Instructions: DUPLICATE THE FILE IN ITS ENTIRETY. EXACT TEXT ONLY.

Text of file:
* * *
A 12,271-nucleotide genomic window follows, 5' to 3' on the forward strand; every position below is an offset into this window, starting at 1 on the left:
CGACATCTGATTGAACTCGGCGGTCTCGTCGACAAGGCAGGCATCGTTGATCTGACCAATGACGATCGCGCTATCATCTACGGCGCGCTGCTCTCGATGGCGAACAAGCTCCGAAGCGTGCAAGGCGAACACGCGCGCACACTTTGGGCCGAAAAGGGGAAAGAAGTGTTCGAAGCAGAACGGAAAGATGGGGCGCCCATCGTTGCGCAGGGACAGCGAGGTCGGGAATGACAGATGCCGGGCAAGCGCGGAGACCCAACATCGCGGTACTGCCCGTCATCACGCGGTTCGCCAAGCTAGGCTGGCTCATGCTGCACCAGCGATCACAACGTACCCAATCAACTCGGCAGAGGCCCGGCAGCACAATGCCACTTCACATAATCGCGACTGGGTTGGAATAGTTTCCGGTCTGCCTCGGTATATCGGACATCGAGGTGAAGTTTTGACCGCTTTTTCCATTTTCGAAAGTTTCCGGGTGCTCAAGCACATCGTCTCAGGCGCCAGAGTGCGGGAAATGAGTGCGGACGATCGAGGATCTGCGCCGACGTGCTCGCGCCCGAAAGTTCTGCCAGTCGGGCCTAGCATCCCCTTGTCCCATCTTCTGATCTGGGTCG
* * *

A 12,271-nucleotide genomic window follows, 5' to 3' on the forward strand; every position below is an offset into this window, starting at 1 on the left:
CGACATCTGATTGAACTCGGCGGTCTCGTCGACAAGGCAGGCATCGTTGATCTGACCAATGACGATCGCGCTATCATCTACGGCGCGCTGCTCTCGATGGCGAACAAGCTCCGAAGCGTGCAAGGCGAACACGCGCGCACACTTTGGGCCGAAAAGGGGAAAGAAGTGTTCGAAGCAGAACGGAAAGATGGGGCGCCCATCGTTGCGCAGGGACAGCGAGGTCGGGAATGACAGATGCCGGGCAAGCGCGGAGACCCAACATCGCGGTACTGCCCGTCATCACGCGGTTCGCCAAGCTAGGCTGGCTCATGCTGCACCAGCGATCACAACGTACCCAATCAACTCGGCAGAGGCCCGGCAGCACAATGCCACTTCACATAATCGCGACTGGGTTGGAATAGTTTCCGGTCTGCCTCGGTATATCGGACATCGAGGTGAAGTTTTGACCGCTTTTTCCATTTTCGAAAGTTTCCGGGTGCTCAAGCACATCGTCTCAGGCGCCAGAGTGCGGGAAATGAGTGCGGACGATCGAGGATCTGCGCCGACGTGCTCGCGCCCGAAAGTTCTGCCAGTCGGGCCTAGCATCCCCTTGTCCCATCTTCTGATCTGGGTCG